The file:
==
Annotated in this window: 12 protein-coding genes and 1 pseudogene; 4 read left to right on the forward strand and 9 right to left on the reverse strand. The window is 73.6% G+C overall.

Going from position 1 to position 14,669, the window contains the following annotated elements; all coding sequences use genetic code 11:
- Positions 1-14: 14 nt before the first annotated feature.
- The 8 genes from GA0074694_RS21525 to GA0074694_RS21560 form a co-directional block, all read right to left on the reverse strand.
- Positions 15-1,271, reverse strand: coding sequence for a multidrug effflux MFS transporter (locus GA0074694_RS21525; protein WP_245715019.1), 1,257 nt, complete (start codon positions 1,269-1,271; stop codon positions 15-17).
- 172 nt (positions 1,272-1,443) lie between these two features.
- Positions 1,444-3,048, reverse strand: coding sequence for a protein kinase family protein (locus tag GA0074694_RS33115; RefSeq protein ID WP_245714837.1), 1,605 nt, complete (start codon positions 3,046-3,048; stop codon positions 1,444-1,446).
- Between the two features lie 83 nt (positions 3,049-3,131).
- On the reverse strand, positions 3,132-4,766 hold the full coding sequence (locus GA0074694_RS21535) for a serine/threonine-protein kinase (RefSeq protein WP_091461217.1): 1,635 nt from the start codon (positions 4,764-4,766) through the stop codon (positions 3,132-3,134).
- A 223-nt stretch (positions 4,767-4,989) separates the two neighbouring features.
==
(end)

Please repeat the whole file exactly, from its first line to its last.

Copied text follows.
Annotated in this window: 12 protein-coding genes and 1 pseudogene; 4 read left to right on the forward strand and 9 right to left on the reverse strand. The window is 73.6% G+C overall.

Going from position 1 to position 14,669, the window contains the following annotated elements; all coding sequences use genetic code 11:
- Positions 1-14: 14 nt before the first annotated feature.
- The 8 genes from GA0074694_RS21525 to GA0074694_RS21560 form a co-directional block, all read right to left on the reverse strand.
- Positions 15-1,271, reverse strand: coding sequence for a multidrug effflux MFS transporter (locus GA0074694_RS21525; protein WP_245715019.1), 1,257 nt, complete (start codon positions 1,269-1,271; stop codon positions 15-17).
- 172 nt (positions 1,272-1,443) lie between these two features.
- Positions 1,444-3,048, reverse strand: coding sequence for a protein kinase family protein (locus tag GA0074694_RS33115; RefSeq protein ID WP_245714837.1), 1,605 nt, complete (start codon positions 3,046-3,048; stop codon positions 1,444-1,446).
- Between the two features lie 83 nt (positions 3,049-3,131).
- On the reverse strand, positions 3,132-4,766 hold the full coding sequence (locus GA0074694_RS21535) for a serine/threonine-protein kinase (RefSeq protein WP_091461217.1): 1,635 nt from the start codon (positions 4,764-4,766) through the stop codon (positions 3,132-3,134).
- A 223-nt stretch (positions 4,767-4,989) separates the two neighbouring features.